The British National Party is attempting to re-register as a British political party after it was struck off the list of recognised parties earlier this year.
The far-right group was removed after it failed to submit an annual official notification and a £25 fee to the watchdog The Electoral Commission.
It has now launched an eleventh-hour effort to regain its status in time for the general election.
Party statements have been published on the Commission's website as part of its formal attempt to be reinstated.
The BNP has previously blamed a "clerical error" for the de-registration and insisted it would field candidates for the London mayor race and some local elections once it is reinstated.
Former British National Party leader Nick Griffin has issued a statement explaining his ousting as party head, insisting he is staying within the right-wing political party.
On the BNP website, Griffin said:
Nick Griffin has "stepped aside" as chairman of the British National Party following a meeting of the BNP's National Executive on July 19th.
Mr Griffin will now become the party's president, while former teacher Adam Walker has taken on the role of Acting Chairman.
The party suffered a series of defeats in the recent European and local elections, with none of their MEPs re-elected.
The Church of England may dismiss clergy if they back political parties promoting the "sin of racism", its bishops agreed today.
William Fittall, secretary general of the Church's General Synod, said they would be disciplined if they joined or sought support for the British National Party or National Front, whose views the Church considers incompatible with its teachings.
It is the first time Church of England clergy have been banned from joining a political party.
The British National Party leader has attacked the UK Independence Party after Ukip claimed it was "reclaiming" the slogan 'Love Britain Vote Ukip' from the BNP who had previously used a similar line.
Nick Griffin accused Ukip of being a "cheap...knock-off copy of the BNP's genuine alternative to the out-of-touch old parties."
Ukip has claimed it is "reclaiming" the slogan "Love Britain Vote Ukip" after it emerged the BNP had used a similar line.
The slogan was draped on large banners on either side of the main conference stage in Torquay, where Ukip is holding its spring gathering today. It is also on the cover of a conference brochure.
In the past, the BNP used the slogan "Love Britain Vote BNP", together with an image of Marmite.
The comparison was highlighted on the Guido Fawkes Order Order blog as party members gathered at the conference.
A Ukip spokeswoman said Ukip was "reclaiming" the line by using it.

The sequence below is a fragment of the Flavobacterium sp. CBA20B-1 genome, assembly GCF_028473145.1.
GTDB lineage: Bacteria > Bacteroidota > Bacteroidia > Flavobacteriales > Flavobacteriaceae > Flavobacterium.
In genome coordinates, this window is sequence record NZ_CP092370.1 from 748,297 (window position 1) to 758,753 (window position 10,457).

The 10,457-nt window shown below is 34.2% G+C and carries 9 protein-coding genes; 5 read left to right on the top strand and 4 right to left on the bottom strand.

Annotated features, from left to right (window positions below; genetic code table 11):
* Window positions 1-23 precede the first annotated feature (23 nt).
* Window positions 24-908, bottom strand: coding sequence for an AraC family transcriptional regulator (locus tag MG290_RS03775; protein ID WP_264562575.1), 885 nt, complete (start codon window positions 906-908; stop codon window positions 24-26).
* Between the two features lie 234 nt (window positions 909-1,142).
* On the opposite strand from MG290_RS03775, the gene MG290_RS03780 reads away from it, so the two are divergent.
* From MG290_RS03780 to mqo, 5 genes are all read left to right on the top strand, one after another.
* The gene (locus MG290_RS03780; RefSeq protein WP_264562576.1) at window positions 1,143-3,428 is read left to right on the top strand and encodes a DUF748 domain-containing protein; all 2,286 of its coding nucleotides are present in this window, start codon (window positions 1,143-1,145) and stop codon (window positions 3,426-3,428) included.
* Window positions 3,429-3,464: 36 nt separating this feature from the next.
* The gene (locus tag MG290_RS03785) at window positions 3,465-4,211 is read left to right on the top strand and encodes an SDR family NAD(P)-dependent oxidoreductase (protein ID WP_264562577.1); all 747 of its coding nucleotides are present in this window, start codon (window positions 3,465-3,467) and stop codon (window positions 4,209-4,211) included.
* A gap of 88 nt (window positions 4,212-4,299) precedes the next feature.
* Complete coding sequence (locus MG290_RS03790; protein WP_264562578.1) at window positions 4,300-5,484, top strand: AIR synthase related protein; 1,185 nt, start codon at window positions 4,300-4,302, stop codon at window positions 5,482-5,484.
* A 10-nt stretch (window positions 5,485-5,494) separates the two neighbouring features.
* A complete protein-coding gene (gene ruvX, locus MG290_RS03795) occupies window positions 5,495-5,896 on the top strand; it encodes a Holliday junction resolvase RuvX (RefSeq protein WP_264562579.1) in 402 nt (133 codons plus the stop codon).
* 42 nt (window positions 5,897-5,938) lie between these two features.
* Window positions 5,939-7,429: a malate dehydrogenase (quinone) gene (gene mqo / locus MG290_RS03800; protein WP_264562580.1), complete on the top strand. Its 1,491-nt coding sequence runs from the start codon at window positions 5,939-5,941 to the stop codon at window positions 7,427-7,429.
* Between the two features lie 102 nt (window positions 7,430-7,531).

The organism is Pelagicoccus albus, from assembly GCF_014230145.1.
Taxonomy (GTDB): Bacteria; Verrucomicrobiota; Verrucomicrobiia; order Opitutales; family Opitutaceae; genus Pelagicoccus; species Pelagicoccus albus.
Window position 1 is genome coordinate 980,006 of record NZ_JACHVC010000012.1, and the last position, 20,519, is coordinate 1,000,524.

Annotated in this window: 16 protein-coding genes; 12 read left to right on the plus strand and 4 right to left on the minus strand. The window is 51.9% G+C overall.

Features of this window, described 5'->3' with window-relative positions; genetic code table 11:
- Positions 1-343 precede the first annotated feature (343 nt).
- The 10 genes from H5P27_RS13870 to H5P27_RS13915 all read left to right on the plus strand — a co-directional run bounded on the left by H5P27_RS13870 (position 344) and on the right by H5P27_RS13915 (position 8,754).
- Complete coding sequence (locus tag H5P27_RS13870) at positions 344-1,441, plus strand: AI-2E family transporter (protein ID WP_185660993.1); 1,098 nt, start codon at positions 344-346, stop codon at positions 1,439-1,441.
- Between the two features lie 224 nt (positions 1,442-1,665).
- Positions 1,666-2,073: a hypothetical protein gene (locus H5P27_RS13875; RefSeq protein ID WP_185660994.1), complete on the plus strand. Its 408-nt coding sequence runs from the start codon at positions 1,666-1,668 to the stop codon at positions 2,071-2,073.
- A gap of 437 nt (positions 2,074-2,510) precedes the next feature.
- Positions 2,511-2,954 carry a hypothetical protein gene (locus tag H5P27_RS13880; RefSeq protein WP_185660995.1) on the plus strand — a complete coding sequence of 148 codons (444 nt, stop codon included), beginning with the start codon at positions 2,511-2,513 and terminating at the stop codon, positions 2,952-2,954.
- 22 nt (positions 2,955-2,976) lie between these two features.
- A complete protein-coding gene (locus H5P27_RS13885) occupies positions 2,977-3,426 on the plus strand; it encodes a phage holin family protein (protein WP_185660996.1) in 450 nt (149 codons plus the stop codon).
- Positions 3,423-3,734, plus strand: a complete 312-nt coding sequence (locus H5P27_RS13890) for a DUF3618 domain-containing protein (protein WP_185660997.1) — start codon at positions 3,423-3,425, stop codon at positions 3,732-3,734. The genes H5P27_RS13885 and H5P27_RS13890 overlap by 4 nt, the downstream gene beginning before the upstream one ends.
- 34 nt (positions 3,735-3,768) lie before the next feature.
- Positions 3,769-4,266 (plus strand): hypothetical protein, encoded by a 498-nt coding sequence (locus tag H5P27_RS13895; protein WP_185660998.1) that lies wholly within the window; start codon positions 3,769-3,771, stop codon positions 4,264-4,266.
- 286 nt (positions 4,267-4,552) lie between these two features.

A teacher who is an activist with the British National Party has taken the Education Secretary and the regulatory body to court after he was struck off for life.
Adam Walker is challenging the ban authorised by Michael Gove which followed him receiving a suspended sentence for verbally abusing three schoolboys, chasing them in his car and slashing the tyres on their bikes with a Stanley knife.
At the Administrative Court sitting in Leeds, the 44-year-old claimed the decision to ban him for life was "prejudiced" because of his BNP support.
Mr Walker, an IT teacher who qualified in 2000, appeared before a conduct committee in 2010 after he labelled some immigrants "savage animals" on an internet forum using a school laptop.
The BNP's head press officer Simon Darby reportedly said "Michael Schumacher has millions in the bank, but he'd do anything to be in Nick's (Griffin) position now" after the party's leader was declared bankrupt.
The racing driver, who suffered a severe head injury while skiing off-piste in the resort of Meribel in France last Sunday, remains in an artificially-induced coma in hospital.
BNP leader Nick Griffin will be automatically discharged from bankruptcy in one year, on January 2 2015, in accordance with the Insolvency Act.
He was elected as a member of the European Parliament for the North West region of England in 2009. He has vowed to stand again in May.
The Electoral Commission said bankruptcy in itself does not bar someone from being an MEP or standing for election, but only if a bankruptcy restrictions order or debt relief restrictions order was made - which did not occur in Mr Griffin's case.
The BNP leader Nick Griffin has confirmed he has been declared bankrupt, but that it does not affect his role as an MEP:
A listing at the Insolvency Service showed Mr Griffin was declared bankrupt at Welshpool and Newtown County Court yesterday.